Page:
The obsequious host of the Hereward Arms called him “my lord,” and inquired after his gracious parents, the duke and the duchess.
John Scott did not actually deceive the people as to his identity, but he tacitly allowed them to deceive themselves. He did not tell them that he was the Marquis of Arondelle; neither did he contradict them when they called him so. Nor did his conscience reproach him for his silent duplicity. He said to himself:
“I am the rightful Marquis of Arondelle. They do but give me my own just title! If this comes to the ears of the duke and brings on a crisis, I will tell him so!”
While he was in the neighborhood, he went up to Ben Lone on a fishing excursion, and there, as elsewhere, on the Scottish estate, he was everywhere received as the Marquis of Arondelle. There John Scott first met by accident the handsome shepherdess, Rose Cameron, and fell in love for the first time in his young life.
We have already seen how the Highland maiden, flattered by the notice of the supposed young nobleman, encouraged those attentions without returning that love.
After this, John Scott spent all his holidays at Lone, and much of them in the society of the handsome shepherdess. His attentions in that direction were regarded with strong disapproval by his father’s tenantry, but it was not their place to censure their supposed “young lord,” and so they only expressed their sentiments with grave shaking of their heads.
During the progress of the work, the ducal family never came to Lone, so that the tenantry there were never set right as to the identity of John Scott.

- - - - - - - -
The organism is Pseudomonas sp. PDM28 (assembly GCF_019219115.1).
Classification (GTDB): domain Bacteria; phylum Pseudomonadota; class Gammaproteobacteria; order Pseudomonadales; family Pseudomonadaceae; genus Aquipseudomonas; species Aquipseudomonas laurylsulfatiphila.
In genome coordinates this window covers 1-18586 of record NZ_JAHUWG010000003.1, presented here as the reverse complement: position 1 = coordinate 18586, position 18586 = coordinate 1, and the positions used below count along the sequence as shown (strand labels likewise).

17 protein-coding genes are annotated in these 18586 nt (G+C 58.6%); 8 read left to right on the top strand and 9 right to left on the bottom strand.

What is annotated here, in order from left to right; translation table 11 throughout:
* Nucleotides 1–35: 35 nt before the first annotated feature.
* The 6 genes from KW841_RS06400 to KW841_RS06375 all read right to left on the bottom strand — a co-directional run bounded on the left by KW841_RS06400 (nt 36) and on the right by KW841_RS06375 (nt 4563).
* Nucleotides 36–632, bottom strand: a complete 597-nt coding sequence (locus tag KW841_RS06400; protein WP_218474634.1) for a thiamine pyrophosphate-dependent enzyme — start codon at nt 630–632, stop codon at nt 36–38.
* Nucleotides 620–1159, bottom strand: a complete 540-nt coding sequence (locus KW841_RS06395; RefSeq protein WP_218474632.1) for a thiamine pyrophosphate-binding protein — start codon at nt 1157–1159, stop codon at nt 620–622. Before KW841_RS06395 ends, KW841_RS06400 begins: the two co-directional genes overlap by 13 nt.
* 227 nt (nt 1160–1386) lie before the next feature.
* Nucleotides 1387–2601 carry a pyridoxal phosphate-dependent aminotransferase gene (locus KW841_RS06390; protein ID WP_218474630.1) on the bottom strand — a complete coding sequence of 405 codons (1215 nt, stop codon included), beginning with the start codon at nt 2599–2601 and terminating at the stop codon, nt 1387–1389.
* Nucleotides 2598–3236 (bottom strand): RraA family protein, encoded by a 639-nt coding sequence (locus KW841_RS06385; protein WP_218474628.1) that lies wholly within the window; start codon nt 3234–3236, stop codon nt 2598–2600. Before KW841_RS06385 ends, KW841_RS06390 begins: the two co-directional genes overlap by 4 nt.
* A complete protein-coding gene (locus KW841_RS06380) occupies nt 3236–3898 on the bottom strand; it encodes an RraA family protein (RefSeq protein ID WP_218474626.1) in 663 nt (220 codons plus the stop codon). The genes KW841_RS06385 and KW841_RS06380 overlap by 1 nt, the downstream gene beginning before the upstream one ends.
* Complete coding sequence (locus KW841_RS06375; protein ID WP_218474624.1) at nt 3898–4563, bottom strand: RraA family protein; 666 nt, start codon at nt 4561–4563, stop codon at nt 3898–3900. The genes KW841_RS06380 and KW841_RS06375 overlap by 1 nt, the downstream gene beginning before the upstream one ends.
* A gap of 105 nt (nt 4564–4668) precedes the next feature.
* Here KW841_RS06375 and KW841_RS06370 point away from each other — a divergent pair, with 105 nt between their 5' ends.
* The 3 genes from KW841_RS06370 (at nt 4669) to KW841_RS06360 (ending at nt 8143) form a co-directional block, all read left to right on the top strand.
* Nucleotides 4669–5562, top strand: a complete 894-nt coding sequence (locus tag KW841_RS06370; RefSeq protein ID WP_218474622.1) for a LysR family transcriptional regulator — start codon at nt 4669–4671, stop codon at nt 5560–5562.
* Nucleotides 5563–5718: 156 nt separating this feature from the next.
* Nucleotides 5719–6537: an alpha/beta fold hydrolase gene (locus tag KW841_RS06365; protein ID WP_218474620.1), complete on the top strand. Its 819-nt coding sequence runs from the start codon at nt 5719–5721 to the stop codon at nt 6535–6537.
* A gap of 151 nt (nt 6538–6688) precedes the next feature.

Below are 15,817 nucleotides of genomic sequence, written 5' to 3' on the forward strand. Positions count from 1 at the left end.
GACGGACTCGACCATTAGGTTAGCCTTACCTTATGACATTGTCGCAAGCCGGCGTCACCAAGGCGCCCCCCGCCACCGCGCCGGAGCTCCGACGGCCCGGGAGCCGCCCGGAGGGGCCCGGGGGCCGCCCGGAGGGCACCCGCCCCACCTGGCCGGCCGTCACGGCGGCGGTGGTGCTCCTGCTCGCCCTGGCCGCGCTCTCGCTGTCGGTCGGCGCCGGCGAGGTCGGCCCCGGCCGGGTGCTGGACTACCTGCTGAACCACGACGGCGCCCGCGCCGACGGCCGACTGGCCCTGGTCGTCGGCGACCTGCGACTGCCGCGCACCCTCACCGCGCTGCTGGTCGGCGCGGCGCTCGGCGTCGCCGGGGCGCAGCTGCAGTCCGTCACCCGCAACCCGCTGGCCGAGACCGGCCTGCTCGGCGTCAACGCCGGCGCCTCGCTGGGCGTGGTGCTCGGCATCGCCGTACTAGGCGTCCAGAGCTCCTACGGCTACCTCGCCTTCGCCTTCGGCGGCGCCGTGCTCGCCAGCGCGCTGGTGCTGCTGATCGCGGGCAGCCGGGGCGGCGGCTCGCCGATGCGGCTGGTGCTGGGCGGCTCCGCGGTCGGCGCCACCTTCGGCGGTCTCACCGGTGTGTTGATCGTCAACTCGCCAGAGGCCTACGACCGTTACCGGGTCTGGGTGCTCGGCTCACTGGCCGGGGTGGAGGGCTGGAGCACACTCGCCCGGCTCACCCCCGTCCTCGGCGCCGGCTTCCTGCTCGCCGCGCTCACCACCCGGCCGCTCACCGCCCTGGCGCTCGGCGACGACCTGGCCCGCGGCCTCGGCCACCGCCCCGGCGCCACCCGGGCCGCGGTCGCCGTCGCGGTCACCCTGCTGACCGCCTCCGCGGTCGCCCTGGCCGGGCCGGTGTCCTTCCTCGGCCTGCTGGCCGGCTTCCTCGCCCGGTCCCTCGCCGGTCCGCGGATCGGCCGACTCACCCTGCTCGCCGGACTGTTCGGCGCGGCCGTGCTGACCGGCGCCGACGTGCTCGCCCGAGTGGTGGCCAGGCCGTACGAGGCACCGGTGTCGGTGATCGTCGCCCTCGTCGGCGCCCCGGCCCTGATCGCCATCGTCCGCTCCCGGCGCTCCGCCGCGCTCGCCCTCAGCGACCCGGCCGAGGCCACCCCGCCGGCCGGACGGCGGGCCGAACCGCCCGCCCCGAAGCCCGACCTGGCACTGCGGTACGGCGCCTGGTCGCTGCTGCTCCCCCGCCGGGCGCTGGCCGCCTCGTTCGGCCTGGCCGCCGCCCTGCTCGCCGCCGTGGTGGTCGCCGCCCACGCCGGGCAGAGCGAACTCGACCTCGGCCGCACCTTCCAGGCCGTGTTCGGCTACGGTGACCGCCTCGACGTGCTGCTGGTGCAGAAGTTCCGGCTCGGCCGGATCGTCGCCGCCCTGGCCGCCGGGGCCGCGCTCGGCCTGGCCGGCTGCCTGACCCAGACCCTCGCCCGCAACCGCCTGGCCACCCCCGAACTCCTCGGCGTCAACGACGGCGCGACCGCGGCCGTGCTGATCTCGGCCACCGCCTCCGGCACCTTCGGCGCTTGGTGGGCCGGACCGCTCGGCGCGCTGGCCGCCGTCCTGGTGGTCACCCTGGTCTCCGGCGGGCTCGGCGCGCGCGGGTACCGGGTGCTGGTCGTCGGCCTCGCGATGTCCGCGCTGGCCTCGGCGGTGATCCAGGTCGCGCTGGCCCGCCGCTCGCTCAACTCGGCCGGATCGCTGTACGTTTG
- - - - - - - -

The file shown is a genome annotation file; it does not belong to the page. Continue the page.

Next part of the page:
Only once the duke made a visit, to inspect the progress of the workmen. He stopped at the Hereward Arms, and there heard nothing of the pranks of John Scott, although, upon one occasion, he came very near doing so.
The landlord respectfully inquired if they should have the young marquis up there as usual.
The duke stared for a moment, and then answered:
“You are mistaken. Arondelle does not come up here. Whatever are you thinking of, my man?”
The host said he was mistaken, that was all, and so got himself out of his dilemma the best way he could, and took the first opportunity to warn all his dependents and followers that they were not to “blow” on the young marquis.
“He was an unco wild lad, nae doobt, but his feyther kenned naething about his pranks, and sae the least said, sunest mended,” said the landlord.
And thus, by the pranks of his “double,” the reputation of the excellent young Marquis of Arondelle suffered among his own people.
But a crisis was at hand.
The debts of John Scott increased every year, while the ready means of the Duke of Hereward diminished—everything being engulfed by the Lone restoration maelstrom.